Postcards from Iran: Maheen

As part of a week of special coverage on Iran, the BBC World Service has spoken to a number of Iranians about the situation in their country and their fears of possible conflict over Iran’s nuclear ambitions.

Maheen: I have read about democracy… in other countries and would like us to have the same

“My name is Maheen and I am 60 years old. Being a mother and a woman I want to talk about Iranian women – what we have and what don’t have.

I didn’t have the opportunity to continue with my studies, but I love reading. I can tell you that since the 1979 revolution, women have become more aware politically.

I have read about democracy, freedom of religion and freedom of expression in other countries and would like us to have the same in Iran.

We have the ability to do great things. I think after the revolution a different class system has been created in Iran.

If you have money, you can afford to send your children abroad to study. But the majority of people have to work hard to get what they want and often it is a struggle.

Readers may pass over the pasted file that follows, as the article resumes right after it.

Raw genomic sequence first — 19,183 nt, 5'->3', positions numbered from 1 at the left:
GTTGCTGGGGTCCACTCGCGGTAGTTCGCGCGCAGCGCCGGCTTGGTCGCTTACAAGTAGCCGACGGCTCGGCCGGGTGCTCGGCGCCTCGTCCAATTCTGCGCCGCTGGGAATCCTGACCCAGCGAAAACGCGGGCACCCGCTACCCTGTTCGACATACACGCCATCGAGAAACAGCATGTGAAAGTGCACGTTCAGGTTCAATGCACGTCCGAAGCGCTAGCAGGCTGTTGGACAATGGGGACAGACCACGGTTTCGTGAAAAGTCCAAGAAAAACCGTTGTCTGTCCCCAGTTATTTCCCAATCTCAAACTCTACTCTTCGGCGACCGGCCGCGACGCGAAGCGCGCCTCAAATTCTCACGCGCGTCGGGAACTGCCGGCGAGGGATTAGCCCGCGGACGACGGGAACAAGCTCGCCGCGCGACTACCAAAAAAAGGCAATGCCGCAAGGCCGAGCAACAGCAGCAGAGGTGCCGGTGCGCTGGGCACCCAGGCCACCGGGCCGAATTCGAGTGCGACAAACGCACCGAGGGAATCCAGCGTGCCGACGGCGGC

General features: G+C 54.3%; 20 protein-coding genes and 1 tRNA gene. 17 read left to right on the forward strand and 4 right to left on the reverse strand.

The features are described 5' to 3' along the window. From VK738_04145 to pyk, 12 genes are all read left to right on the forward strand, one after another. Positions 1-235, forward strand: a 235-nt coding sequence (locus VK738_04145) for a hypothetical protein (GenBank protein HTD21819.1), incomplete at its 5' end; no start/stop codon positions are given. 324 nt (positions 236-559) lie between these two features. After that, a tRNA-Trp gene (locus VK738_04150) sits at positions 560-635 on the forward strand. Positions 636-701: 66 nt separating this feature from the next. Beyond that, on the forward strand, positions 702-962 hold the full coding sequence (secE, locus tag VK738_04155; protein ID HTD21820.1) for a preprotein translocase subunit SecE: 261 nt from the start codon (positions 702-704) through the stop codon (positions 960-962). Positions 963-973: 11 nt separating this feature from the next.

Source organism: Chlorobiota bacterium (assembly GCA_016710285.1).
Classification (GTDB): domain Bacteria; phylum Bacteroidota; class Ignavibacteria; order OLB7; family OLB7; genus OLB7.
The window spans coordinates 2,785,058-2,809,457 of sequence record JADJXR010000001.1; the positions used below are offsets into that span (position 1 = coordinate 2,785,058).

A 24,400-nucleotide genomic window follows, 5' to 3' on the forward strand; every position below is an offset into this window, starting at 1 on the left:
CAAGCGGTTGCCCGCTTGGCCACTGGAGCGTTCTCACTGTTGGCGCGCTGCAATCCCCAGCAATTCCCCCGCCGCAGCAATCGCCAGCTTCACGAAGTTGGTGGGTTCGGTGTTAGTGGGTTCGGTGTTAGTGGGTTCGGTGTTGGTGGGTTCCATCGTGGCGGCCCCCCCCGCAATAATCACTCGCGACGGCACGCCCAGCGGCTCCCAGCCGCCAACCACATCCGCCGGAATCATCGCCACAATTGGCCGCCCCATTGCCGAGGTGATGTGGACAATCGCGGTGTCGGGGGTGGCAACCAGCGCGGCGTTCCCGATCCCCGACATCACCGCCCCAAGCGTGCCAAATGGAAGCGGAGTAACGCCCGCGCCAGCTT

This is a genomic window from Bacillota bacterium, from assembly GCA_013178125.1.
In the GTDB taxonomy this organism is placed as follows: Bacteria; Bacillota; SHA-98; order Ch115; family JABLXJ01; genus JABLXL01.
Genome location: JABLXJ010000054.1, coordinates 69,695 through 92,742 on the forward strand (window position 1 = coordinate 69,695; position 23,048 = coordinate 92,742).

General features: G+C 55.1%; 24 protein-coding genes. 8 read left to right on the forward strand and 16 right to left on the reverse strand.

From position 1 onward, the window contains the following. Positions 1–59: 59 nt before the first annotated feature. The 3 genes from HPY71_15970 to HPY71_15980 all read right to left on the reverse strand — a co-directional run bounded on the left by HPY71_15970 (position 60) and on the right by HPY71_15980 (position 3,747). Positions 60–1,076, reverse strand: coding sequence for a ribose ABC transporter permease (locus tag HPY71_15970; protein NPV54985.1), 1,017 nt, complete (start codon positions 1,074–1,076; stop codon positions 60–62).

Most of our graduates are women.

We also have a small group who is close to the establishment and they are the ones ending up with the good jobs within the government. But they don’t necessarily represent all of us.

In reality, equality of men and women does not exist in Iran. For example, the government doesn’t allow a young woman to go abroad and continue with her education unless she is married.

We cannot become judges. Even if women become members of parliament, they can not talk about women’s concerns – and remember these are women who are working close to the establishment!

But, if given the opportunity, women in Iran have proved they can do great things.
Look at Shirin Ebadi, the Nobel Peace Laureate, who works very hard for the rights of women and children.

Iranian women have proved to be great physicians, writers and lawyers.
But today we have lost many of our rights. For example, if a woman is killed, her blood money is half of what they pay for a man.

Or in the court of law two women witnesses are equal to one man.

The law, with regards to most issues, supports men. Men rule Iran.

Our society also consists of young people and women. But they need opportunities and respect to show what they can do.

Our women lawyers are trying hard to establish our rights. I hope we succeed soon.


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